How does knowledge expand so fast?

Often times when I present to educators there is a discussion about the relevance of content. Not the content is irrelevant, but that is changing so rapidly that it is extremely hard to keep pace with the change. We often hear data that says knowledge is doubling every… you fill in the blank, every 12 months, every 18 months, every 24 months. I’m not quite sure how these numbers are calculated and for the longest time I wasn’t sure how this explosion in knowledge occures.

Evidently I’m not the only one that has that question. On several occasions individuals have approached me following my presentation and asked, “Just how is knowledge expanding so fast?” Usually followed by, “I just don’t get it.” I recently was vividly reminded how the explosion in knowledge occurs.

As you may be aware from previous blog post I don’t type these posts, I enter them with speech to text software. A couple of weeks ago one of my friends and colleagues, Kevin Honeycutt, began using the same speech to text software. Now for those of you that know Kevin, you know that he is a social networking fanatic. When he started using his new speech to text software he was very excited and posted a comment to Plurk and twitter. Within 30 minutes a representative of the company that makes the software contacted him to see how he liked his software.

Of course he was amazed and delighted, and also a little creeped out :-) It’s worth analyzing how the company knew that he commented and why. Most likely, the company has created a Google alert that notifies them immediately any time Google detects whatever word or phrase the company was looking for, and e-mails them immediately. if you haven’t done a Google alert it’s easy and fun. Just go to (if you don’t have an account just create one quickly, it free) and click on Google alerts, enter a phrase, and tell it you want to be notified once a day or every time an instance occurs.

So how does this make knowledge expand? Think about this, you are a scientist and this morning in your lab you made a discovery. During your coffee break you post to your blog and explain what you discovered. Soon after you posted your blog a spider from Google crawled through your bog and indexed it. As it crawled through your blog it found the exactly phrase a scientist on the other side of the world was looking for. She’d created a Google alert looking for that phrase, and as soon as Google found it, it sent her an e-mail with a link to your blog.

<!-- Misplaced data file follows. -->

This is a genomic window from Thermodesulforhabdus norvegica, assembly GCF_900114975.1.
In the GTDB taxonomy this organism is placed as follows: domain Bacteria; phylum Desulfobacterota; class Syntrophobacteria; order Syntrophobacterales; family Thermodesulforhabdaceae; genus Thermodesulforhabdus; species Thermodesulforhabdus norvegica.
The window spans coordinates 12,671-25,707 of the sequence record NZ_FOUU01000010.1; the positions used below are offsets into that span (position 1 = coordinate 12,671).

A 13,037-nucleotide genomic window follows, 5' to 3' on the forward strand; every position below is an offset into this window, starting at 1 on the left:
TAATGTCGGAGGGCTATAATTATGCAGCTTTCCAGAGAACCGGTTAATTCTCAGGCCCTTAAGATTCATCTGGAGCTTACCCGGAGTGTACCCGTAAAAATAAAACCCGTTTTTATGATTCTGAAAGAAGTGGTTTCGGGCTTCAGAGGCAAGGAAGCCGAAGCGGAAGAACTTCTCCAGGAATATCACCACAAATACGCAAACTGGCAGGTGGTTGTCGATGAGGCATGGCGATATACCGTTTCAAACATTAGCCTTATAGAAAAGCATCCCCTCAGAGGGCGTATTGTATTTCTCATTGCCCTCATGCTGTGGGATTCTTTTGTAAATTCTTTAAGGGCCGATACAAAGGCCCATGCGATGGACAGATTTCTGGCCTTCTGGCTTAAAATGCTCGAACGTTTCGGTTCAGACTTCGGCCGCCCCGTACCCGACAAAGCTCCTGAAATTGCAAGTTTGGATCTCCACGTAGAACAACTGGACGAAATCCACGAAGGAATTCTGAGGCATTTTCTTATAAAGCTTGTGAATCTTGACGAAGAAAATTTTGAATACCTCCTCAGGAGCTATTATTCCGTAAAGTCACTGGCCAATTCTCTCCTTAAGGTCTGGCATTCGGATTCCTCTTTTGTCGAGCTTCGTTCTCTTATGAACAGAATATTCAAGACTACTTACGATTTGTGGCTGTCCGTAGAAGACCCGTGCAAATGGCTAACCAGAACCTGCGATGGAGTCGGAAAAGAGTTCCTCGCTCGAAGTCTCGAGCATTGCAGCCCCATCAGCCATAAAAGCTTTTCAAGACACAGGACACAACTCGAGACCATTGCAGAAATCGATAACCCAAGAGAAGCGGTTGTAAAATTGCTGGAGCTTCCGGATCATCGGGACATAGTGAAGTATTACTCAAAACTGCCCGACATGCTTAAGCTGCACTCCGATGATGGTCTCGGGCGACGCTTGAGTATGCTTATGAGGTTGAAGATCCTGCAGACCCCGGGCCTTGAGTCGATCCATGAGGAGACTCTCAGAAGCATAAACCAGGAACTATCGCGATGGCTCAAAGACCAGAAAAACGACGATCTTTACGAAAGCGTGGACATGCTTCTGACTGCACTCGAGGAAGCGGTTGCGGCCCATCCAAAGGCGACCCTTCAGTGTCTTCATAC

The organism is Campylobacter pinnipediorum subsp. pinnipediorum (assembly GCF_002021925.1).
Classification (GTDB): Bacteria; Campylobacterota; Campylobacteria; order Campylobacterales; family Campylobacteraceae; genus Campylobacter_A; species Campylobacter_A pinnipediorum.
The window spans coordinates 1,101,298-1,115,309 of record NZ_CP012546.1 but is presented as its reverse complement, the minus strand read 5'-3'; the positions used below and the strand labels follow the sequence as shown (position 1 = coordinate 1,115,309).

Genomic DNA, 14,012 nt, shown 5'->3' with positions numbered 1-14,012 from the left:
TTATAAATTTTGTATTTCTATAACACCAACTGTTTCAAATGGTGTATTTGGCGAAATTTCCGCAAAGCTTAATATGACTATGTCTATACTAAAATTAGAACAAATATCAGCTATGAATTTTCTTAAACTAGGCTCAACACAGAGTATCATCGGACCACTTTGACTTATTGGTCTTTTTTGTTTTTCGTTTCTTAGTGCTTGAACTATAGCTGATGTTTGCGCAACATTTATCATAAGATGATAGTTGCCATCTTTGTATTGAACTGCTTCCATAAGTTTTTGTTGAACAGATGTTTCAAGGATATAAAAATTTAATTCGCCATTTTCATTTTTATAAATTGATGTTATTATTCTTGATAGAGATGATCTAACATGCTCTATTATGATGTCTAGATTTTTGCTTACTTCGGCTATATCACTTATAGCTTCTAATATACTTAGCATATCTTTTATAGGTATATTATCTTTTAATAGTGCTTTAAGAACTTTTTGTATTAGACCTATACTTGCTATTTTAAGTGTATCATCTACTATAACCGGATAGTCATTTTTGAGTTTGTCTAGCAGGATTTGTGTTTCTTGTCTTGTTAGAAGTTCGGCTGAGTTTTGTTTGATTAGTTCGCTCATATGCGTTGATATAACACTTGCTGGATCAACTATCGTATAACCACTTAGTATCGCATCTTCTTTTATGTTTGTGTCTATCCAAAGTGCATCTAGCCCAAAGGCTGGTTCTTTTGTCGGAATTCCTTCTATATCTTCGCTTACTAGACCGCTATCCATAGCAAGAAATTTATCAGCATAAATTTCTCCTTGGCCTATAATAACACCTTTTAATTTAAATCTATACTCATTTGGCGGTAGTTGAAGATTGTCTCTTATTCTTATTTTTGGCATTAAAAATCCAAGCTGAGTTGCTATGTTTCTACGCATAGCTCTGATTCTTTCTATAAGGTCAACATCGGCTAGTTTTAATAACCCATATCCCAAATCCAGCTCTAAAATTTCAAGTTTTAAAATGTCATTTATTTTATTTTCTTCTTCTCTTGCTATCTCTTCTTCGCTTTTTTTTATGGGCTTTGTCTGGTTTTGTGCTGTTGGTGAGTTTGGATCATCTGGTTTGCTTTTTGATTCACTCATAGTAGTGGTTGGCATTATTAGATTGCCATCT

So on the other side of the world she was having her morning coffee and looking through her Google alerts. She found a link to your blog, clicked on it, went to your blog, read about your discovery, and a great big lightbulb went off in her head! The discovery you made was just a piece of information that she needed to move forward on her own work. She quickly applied the piece of information you had supplied and made even more gains in her work. At the end of the day, she posted her discovery to her blog and another scientist somewhere else in the world had his light turned on by her piece of information. And so the cycle goes.

In the past your initial discovery would have been written into a formal paper, submitted for peer review, published, and some months or years later ended up on her desk for her to read in a professional journal. In the 21st century that process takes hours or minutes. So you can see that the sharing of information is speeding up how quickly discoveries are made, shared, and used to create new knowledge.

Now the bad news. When speaking to educators I now ask them how many have set up Google alerts in their subject area so that they are staying current on the most up-to-date knowledge and discoveries in their field. How many respond? Almost none. It’s not all their fault, there are many barriers. Most schools mandate a textbook that the teacher must use in which the information is dreadfully out of date. Almost all states have high stakes standardized test that are as out of date as the textbooks.

So send me a comment and tell me what you think about this, I’d love to hear from you.

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